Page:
June 26, 2012
Meet Communications Intern Carlo Steinman
I thought I’d just write a little note to introduce myself. I’m Carlo Steinman, and I’ll be GLSEN’s Communications Intern for the summer. You’ll probably be seeing me around the blog a lot. A little bit about me: I’m 19, born and raised here in NYC, and I’m a rising second-year at the University of Chicago. If you’ll bear with me, I’d like to share my experience from high school and how it motivated me to work for GLSEN.
At the end of 11th grade, I came out to my classmates. I was the first person to be out at my small, all-boys’ school in almost 10 years. I was never bullied for my sexual orientation—before or after I came out—but there was a significant undercurrent of homophobia among the student body. Even with many out faculty members, it was common to hear students remarking, “That test was so gay,” and almost every comment included the casual disclaimer “no homo.” Combine that with the zealously heterosexual, macho-man persona that an all-boys’ school can create among adolescents, and you’ve got an unwelcoming, although not unsafe, environment for a gay teenager. Even so, I was well aware how good I had it. That there had never been any hateful words or actions towards me convinced me that I needed to take the next step and try to eliminate homophobia completely from the school.
On Day of Silence my senior year, I wrote a letter to the few other members of the community who I knew privately to be gay or bisexual. In it, I detailed what I thought our course of action should be. The silence portion of Day of Silence is great, since it brings attention, but dialogue needs to follow. I said that—in a community small enough that I frequently had a meaningful conversation with every student in the high school each week—we needed to become more visible. Nobody, if they thought about it, had a problem with LGBT people, they just weren’t thinking. If we could become more visible, they would be less homophobic. The people who read the letter agreed and later that day one of them sent an incredibly moving email to the entire student body in which he came out. A few minutes later, he was followed by another.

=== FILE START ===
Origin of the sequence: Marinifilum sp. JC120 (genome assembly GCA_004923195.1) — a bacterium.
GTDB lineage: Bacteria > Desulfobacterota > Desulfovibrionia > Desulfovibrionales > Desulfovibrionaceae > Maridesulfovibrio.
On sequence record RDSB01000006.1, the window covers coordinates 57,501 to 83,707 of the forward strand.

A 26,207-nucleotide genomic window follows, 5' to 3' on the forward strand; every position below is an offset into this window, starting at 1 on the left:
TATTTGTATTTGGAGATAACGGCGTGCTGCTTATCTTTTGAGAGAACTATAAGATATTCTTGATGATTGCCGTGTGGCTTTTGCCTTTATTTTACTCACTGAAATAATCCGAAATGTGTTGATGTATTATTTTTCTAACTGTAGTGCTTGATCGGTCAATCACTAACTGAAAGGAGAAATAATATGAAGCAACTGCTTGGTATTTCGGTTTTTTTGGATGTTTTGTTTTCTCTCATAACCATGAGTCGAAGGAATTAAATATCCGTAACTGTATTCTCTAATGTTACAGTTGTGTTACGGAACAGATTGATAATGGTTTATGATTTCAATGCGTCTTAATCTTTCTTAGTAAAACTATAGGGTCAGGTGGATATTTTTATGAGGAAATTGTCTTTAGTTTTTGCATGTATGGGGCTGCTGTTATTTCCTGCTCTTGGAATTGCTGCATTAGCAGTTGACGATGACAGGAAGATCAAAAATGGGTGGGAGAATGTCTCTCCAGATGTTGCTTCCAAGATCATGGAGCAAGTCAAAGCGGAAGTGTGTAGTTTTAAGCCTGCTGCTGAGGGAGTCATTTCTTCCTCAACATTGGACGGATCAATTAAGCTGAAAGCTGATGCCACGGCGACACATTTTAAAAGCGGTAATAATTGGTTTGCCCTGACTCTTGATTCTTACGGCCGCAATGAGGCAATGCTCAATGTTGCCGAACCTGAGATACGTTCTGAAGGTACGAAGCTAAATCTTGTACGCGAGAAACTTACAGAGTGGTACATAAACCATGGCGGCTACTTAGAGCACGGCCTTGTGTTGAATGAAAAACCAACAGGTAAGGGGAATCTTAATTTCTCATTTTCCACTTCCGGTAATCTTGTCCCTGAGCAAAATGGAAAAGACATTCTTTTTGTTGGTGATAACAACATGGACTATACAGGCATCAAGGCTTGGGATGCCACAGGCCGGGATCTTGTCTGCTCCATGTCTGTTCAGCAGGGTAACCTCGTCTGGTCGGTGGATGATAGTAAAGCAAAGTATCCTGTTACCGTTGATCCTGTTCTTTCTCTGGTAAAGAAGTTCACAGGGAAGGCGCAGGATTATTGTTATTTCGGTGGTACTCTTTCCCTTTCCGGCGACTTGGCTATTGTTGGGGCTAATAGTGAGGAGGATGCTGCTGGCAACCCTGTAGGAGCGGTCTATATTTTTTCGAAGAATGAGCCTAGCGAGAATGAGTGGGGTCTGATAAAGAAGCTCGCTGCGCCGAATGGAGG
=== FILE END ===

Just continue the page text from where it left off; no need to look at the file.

The response, an outpouring of support, was immediate. In the weeks that followed, we held a question-and-answer session where we shared our experiences and answered questions from students and faculty concerned about how they could make the school more inclusive and tolerant. I wrote an Op-Ed for the student newspaper. We re-formed the GSA, which had been practically non-existent, taking it from a group that met maybe once a year with four participants to one with weekly meetings attended by more than 20 students.
Looking back on my experiences, I recognize just how lucky I had it. I was at a small, loving school in one of the most liberal areas of the country. I was never bullied because of my sexual orientation. Still, it took until my 12th year at the school to finally feel comfortable being out, being myself, around the people I’d known since I was five. That’s why GLSEN’s work is so important to me. Even at my school, there was homophobia that made my experience there uncomfortable and forced me to live a lie. Many schools are much worse, and many LGBT youth have it much harder than I did. I’m excited to work with GLSEN to help teach children to respect all people, so that LGBT students can finally feel safe and comfortable being themselves in their schools.